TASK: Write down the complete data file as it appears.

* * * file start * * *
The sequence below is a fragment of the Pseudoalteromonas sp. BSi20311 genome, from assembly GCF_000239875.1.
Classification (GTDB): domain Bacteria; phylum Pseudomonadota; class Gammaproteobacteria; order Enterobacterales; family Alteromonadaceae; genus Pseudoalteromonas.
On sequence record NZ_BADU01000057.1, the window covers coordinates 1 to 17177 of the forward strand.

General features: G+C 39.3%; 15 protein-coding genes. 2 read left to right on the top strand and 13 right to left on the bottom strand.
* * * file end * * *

The sequence below is a fragment of the Pseudoalteromonas sp. BSi20311 genome, from assembly GCF_000239875.1.
Classification (GTDB): domain Bacteria; phylum Pseudomonadota; class Gammaproteobacteria; order Enterobacterales; family Alteromonadaceae; genus Pseudoalteromonas.
On sequence record NZ_BADU01000057.1, the window covers coordinates 1 to 17177 of the forward strand.

General features: G+C 39.3%; 15 protein-coding genes. 2 read left to right on the top strand and 13 right to left on the bottom strand.